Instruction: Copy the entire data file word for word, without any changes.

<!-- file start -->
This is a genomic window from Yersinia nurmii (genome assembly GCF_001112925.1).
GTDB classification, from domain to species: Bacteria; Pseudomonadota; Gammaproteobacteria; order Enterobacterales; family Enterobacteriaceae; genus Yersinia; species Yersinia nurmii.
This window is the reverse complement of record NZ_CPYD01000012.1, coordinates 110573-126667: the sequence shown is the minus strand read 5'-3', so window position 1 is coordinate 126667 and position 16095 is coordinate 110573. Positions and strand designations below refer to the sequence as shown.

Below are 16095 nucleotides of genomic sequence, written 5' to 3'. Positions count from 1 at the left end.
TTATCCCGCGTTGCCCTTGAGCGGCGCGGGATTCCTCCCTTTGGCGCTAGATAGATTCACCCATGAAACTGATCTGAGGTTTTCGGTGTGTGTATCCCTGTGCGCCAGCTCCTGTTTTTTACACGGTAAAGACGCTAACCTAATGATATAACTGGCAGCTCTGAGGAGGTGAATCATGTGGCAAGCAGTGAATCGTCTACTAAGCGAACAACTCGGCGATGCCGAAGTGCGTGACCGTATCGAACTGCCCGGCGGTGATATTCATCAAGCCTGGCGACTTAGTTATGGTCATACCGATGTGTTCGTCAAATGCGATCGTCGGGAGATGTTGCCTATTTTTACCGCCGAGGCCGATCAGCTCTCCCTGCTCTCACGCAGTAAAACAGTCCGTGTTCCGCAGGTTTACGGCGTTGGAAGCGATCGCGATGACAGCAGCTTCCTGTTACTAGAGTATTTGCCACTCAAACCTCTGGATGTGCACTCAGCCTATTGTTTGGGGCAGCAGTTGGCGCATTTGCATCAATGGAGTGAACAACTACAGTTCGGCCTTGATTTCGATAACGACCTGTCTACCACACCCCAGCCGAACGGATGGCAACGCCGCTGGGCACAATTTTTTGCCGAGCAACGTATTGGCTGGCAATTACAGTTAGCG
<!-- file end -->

This is a genomic window from Yersinia nurmii (genome assembly GCF_001112925.1).
GTDB classification, from domain to species: Bacteria; Pseudomonadota; Gammaproteobacteria; order Enterobacterales; family Enterobacteriaceae; genus Yersinia; species Yersinia nurmii.
This window is the reverse complement of record NZ_CPYD01000012.1, coordinates 110573-126667: the sequence shown is the minus strand read 5'-3', so window position 1 is coordinate 126667 and position 16095 is coordinate 110573. Positions and strand designations below refer to the sequence as shown.

Below are 16095 nucleotides of genomic sequence, written 5' to 3'. Positions count from 1 at the left end.
TTATCCCGCGTTGCCCTTGAGCGGCGCGGGATTCCTCCCTTTGGCGCTAGATAGATTCACCCATGAAACTGATCTGAGGTTTTCGGTGTGTGTATCCCTGTGCGCCAGCTCCTGTTTTTTACACGGTAAAGACGCTAACCTAATGATATAACTGGCAGCTCTGAGGAGGTGAATCATGTGGCAAGCAGTGAATCGTCTACTAAGCGAACAACTCGGCGATGCCGAAGTGCGTGACCGTATCGAACTGCCCGGCGGTGATATTCATCAAGCCTGGCGACTTAGTTATGGTCATACCGATGTGTTCGTCAAATGCGATCGTCGGGAGATGTTGCCTATTTTTACCGCCGAGGCCGATCAGCTCTCCCTGCTCTCACGCAGTAAAACAGTCCGTGTTCCGCAGGTTTACGGCGTTGGAAGCGATCGCGATGACAGCAGCTTCCTGTTACTAGAGTATTTGCCACTCAAACCTCTGGATGTGCACTCAGCCTATTGTTTGGGGCAGCAGTTGGCGCATTTGCATCAATGGAGTGAACAACTACAGTTCGGCCTTGATTTCGATAACGACCTGTCTACCACACCCCAGCCGAACGGATGGCAACGCCGCTGGGCACAATTTTTTGCCGAGCAACGTATTGGCTGGCAATTACAGTTAGCG